Irish – and Irish-American – writers seem to specialise in a particular style of pared-back, elegant prose from which shines out the occasional lyrical gem: William Trevor, John McGahern, Colm Tóibin, Sebastian Barry, Jennifer Johnston, Elizabeth Bowen, Deirdre Madden, Alice McDermott… I could go on. Mary Costello joins that (very long) list with her debut novel, Academy Street, which has all those stylistic hallmarks suffused with the same quiet melancholy that characterises so much of the finest Irish writing.
Spanning almost sixty years, it begins, and ends, with a funeral. Seven-year-old Tess Lohan is lying on a rug watching the evening sun play on the walls of the living room of her home. A blackbird flies through the open window, tears a little paper from the wall and carries it off to line its nest. Tess watches in wonder then hears her family upstairs as they struggle to move the coffin. Lost in the moment, Tess has forgotten and now must remember that she no longer has a mother. The Lohan children cope as best they can, their father made irascible with grief. As Tess grows up, a bright girl whose brush with sickness cuts short her education, she longs to leave the family farm training as a nurse in Dublin then following her sister Claire to America where she settles in New York City. Friendship is not easy for her, always a little outside of things she aches for the intimacy of connection and thinks, fleetingly, that she has found it. Her life is an attenuated one, marked by a deep yearning for an affinity, becoming ‘herself, her most true self, in those hours with books’.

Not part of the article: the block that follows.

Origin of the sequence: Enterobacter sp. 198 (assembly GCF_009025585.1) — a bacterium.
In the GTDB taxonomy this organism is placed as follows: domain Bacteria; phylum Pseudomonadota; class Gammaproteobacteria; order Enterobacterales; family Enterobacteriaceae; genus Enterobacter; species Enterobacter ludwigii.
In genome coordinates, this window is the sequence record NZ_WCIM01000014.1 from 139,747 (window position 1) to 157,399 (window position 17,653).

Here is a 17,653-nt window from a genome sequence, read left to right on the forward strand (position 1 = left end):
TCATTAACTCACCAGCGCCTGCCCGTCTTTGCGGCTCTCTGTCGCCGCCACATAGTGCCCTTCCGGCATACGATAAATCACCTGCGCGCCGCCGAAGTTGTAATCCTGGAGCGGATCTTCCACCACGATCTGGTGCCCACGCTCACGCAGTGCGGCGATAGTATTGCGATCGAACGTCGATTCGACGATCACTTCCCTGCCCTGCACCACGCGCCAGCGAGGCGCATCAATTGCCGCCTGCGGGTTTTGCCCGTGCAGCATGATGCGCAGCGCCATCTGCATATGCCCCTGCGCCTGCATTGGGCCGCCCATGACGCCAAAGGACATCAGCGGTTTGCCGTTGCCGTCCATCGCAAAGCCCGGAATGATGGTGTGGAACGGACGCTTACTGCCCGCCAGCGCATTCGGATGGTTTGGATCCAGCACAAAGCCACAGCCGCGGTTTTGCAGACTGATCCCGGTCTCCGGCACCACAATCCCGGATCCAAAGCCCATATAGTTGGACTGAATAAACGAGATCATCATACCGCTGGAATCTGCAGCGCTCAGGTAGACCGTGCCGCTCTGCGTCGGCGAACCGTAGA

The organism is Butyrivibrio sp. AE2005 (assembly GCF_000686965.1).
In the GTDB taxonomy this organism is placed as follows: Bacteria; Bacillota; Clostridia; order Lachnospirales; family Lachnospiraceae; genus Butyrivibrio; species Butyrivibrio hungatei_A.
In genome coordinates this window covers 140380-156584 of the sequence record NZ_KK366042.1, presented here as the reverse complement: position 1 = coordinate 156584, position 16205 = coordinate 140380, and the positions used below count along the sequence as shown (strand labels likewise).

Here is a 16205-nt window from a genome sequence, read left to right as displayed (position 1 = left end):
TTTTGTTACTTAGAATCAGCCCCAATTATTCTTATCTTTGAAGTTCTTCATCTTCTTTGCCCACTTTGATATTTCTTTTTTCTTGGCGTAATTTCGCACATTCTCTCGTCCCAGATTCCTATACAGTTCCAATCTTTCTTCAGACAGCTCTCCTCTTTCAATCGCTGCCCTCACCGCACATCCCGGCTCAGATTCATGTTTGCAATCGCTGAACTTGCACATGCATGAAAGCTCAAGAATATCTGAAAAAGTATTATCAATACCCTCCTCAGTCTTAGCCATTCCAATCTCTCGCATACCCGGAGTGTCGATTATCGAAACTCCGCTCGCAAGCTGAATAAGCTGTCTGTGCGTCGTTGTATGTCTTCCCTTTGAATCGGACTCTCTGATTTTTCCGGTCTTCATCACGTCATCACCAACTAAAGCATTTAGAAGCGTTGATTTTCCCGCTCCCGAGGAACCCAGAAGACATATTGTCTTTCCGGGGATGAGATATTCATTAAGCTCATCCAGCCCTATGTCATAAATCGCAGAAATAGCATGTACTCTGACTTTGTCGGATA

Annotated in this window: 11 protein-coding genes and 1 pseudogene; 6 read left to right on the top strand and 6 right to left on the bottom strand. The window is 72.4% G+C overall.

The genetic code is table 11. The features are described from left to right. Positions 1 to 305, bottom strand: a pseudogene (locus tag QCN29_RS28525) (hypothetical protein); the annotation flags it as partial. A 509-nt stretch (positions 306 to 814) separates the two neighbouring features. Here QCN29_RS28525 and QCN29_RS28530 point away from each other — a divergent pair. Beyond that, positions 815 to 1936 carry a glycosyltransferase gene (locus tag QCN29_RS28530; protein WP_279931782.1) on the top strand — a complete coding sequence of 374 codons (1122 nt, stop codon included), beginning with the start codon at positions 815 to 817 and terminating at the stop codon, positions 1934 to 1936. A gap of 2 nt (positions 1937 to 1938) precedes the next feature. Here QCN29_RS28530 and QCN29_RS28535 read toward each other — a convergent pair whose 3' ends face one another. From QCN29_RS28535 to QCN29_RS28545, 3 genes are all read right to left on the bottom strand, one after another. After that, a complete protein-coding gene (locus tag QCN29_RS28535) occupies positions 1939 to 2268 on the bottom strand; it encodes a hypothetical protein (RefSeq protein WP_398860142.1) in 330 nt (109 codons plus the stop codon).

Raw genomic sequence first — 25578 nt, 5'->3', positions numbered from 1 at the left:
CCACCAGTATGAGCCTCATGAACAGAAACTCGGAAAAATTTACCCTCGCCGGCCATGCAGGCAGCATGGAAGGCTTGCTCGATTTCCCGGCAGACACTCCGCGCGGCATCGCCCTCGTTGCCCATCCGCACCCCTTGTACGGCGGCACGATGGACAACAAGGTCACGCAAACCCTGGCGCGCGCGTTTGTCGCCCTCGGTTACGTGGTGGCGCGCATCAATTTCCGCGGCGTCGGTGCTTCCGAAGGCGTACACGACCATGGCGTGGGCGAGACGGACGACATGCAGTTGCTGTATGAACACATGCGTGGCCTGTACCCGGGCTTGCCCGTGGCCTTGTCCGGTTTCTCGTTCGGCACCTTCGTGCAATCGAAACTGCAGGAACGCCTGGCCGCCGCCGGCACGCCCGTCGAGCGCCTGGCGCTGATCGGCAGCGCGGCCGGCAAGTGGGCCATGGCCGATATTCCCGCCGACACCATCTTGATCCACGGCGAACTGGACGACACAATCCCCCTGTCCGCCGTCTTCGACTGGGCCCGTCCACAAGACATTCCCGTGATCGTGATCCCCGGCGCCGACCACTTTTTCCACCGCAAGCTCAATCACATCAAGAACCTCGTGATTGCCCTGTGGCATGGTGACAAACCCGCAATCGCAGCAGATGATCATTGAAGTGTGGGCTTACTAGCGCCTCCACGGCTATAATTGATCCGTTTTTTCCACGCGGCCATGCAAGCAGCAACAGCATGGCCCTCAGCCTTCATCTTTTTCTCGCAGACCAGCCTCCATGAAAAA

This is a heart-wrenching book. Reading it, you long for joy in Tess’s life, a closeness that will ease her loss and longing. Hers is a life led quietly, never quite making the warm connections that come so easily to her friend Willa. Costello’s careful prose matches her subject perfectly, Tess’s sudden bright moments of empathy and understanding shining out like a beacon. The elderly man she tenderly nurses through his last days recognises the ‘essential loneliness’ they both share, telling her that ‘I could fit my whole life on one page. I could write it all down on a single page.’ A fine novel, best read when cheerful.